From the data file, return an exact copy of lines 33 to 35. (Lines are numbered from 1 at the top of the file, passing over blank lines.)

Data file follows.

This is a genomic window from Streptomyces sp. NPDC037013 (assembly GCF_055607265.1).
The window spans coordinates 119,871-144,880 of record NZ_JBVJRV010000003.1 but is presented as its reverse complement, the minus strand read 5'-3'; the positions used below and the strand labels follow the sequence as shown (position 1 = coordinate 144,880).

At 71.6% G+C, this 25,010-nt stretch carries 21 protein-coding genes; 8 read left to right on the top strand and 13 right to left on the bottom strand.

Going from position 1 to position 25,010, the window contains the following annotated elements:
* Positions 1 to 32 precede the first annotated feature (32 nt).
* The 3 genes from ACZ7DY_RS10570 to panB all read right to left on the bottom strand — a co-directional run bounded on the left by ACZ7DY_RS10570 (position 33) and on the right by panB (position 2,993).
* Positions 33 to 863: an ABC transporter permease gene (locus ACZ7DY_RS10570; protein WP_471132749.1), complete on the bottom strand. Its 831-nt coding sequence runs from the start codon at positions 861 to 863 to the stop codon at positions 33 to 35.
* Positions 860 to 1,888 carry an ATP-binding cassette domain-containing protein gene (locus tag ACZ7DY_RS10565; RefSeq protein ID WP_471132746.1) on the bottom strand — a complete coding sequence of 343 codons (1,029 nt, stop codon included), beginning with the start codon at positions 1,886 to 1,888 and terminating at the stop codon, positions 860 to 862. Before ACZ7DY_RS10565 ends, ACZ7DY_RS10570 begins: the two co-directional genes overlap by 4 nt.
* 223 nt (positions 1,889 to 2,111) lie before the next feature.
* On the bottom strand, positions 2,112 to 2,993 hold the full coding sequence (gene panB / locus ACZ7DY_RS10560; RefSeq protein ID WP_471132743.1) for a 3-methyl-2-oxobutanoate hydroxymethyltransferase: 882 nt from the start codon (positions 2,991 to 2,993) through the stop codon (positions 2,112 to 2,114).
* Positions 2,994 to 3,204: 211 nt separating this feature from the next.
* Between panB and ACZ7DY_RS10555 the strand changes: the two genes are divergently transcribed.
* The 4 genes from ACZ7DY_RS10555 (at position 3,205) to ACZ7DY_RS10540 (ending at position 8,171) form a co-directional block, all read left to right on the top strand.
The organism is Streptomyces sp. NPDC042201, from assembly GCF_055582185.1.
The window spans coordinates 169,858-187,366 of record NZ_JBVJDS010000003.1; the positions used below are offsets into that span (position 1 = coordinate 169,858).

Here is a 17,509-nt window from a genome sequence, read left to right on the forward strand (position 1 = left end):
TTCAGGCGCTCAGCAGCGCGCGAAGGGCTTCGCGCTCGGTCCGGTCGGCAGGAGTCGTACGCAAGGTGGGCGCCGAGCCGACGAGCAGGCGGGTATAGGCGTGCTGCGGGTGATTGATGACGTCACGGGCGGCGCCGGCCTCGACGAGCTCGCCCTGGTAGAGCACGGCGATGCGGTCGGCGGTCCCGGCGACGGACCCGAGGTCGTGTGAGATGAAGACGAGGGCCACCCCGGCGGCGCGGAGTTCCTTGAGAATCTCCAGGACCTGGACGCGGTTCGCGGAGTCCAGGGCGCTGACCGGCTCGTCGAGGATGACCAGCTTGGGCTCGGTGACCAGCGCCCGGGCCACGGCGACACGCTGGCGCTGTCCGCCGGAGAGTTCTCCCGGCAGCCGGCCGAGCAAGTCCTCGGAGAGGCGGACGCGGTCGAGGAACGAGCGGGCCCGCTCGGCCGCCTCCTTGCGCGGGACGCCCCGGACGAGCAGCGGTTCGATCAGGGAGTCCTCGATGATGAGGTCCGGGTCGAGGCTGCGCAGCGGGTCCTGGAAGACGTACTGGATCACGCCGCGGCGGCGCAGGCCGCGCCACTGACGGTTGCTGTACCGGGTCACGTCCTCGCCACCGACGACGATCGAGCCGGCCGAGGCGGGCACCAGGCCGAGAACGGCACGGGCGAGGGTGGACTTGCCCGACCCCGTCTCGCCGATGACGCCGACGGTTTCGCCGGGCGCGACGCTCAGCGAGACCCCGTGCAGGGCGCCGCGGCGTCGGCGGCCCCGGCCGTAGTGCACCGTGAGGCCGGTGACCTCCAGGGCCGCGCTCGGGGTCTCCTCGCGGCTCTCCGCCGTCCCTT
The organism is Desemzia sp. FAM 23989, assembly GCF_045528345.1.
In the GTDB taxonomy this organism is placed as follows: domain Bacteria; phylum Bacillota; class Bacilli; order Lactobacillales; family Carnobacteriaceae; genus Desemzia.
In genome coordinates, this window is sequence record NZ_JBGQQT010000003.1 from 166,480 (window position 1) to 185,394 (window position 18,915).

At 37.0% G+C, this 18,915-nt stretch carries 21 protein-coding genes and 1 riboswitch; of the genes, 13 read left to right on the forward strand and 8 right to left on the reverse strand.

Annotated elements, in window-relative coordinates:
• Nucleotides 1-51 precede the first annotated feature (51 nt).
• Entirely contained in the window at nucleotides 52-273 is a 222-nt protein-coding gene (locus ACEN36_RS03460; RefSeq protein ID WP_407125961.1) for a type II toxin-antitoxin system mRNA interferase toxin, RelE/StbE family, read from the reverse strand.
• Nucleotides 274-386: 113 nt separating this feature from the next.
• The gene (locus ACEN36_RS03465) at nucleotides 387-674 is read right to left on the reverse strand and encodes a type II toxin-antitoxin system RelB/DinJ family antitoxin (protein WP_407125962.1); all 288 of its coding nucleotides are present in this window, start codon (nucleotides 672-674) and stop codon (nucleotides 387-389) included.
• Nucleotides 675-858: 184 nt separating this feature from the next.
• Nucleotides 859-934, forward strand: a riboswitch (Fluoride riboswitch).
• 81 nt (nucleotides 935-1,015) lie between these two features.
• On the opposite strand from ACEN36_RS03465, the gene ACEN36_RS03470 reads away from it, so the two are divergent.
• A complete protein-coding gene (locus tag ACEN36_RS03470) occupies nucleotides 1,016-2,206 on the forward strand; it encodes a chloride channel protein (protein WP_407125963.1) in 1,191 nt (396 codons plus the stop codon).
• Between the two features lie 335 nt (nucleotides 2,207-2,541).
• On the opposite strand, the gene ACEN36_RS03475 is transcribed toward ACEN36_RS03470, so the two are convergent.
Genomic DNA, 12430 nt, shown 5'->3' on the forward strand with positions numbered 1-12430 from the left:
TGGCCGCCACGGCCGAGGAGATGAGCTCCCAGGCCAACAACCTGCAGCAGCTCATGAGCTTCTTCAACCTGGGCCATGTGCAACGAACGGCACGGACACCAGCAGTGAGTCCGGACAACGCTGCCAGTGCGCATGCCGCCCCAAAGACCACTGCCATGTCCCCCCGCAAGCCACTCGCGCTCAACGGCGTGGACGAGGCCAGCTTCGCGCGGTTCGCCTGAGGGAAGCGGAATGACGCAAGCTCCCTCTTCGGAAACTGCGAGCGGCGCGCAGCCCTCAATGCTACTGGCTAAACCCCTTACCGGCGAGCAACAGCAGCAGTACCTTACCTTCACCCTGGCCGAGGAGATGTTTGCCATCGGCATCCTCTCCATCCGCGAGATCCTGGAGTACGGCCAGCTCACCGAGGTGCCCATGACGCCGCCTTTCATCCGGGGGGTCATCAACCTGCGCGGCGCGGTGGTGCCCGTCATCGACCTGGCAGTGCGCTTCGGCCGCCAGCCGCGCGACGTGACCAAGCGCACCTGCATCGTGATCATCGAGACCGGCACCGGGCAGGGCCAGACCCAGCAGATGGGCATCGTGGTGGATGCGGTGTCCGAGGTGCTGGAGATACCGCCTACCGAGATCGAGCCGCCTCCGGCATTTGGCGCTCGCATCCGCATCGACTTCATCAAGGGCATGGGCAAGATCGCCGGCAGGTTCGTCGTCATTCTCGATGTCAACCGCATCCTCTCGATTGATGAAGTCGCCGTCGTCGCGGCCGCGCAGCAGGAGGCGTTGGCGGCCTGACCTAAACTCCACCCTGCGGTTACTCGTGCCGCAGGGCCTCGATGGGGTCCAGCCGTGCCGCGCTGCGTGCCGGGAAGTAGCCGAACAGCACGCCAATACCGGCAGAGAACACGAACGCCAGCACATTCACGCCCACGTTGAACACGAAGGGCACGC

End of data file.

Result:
• On the opposite strand, the gene ACEN36_RS03475 is transcribed toward ACEN36_RS03470, so the two are convergent.
Genomic DNA, 12430 nt, shown 5'->3' on the forward strand with positions numbered 1-12430 from the left:
TGGCCGCCACGGCCGAGGAGATGAGCTCCCAGGCCAACAACCTGCAGCAGCTCATGAGCTTCTTCAACCTGGGCCATGTGCAACGAACGGCACGGACACCAGCAGTGAGTCCGGACAACGCTGCCAGTGCGCATGCCGCCCCAAAGACCACTGCCATGTCCCCCCGCAAGCCACTCGCGCTCAACGGCGTGGACGAGGCCAGCTTCGCGCGGTTCGCCTGAGGGAAGCGGAATGACGCAAGCTCCCTCTTCGGAAACTGCGAGCGGCGCGCAGCCCTCAATGCTACTGGCTAAACCCCTTACCGGCGAGCAACAGCAGCAGTACCTTACCTTCACCCTGGCCGAGGAGATGTTTGCCATCGGCATCCTCTCCATCCGCGAGATCCTGGAGTACGGCCAGCTCACCGAGGTGCCCATGACGCCGCCTTTCATCCGGGGGGTCATCAACCTGCGCGGCGCGGTGGTGCCCGTCATCGACCTGGCAGTGCGCTTCGGCCGCCAGCCGCGCGACGTGACCAAGCGCACCTGCATCGTGATCATCGAGACCGGCACCGGGCAGGGCCAGACCCAGCAGATGGGCATCGTGGTGGATGCGGTGTCCGAGGTGCTGGAGATACCGCCTACCGAGATCGAGCCGCCTCCGGCATTTGGCGCTCGCATCCGCATCGACTTCATCAAGGGCATGGGCAAGATCGCCGGCAGGTTCGTCGTCATTCTCGATGTCAACCGCATCCTCTCGATTGATGAAGTCGCCGTCGTCGCGGCCGCGCAGCAGGAGGCGTTGGCGGCCTGACCTAAACTCCACCCTGCGGTTACTCGTGCCGCAGGGCCTCGATGGGGTCCAGCCGTGCCGCGCTGCGTGCCGGGAAGTAGCCGAACAGCACGCCAATACCGGCAGAGAACACGAACGCCAGCACATTCACGCCCACGTTGAACACGAAGGGCACGC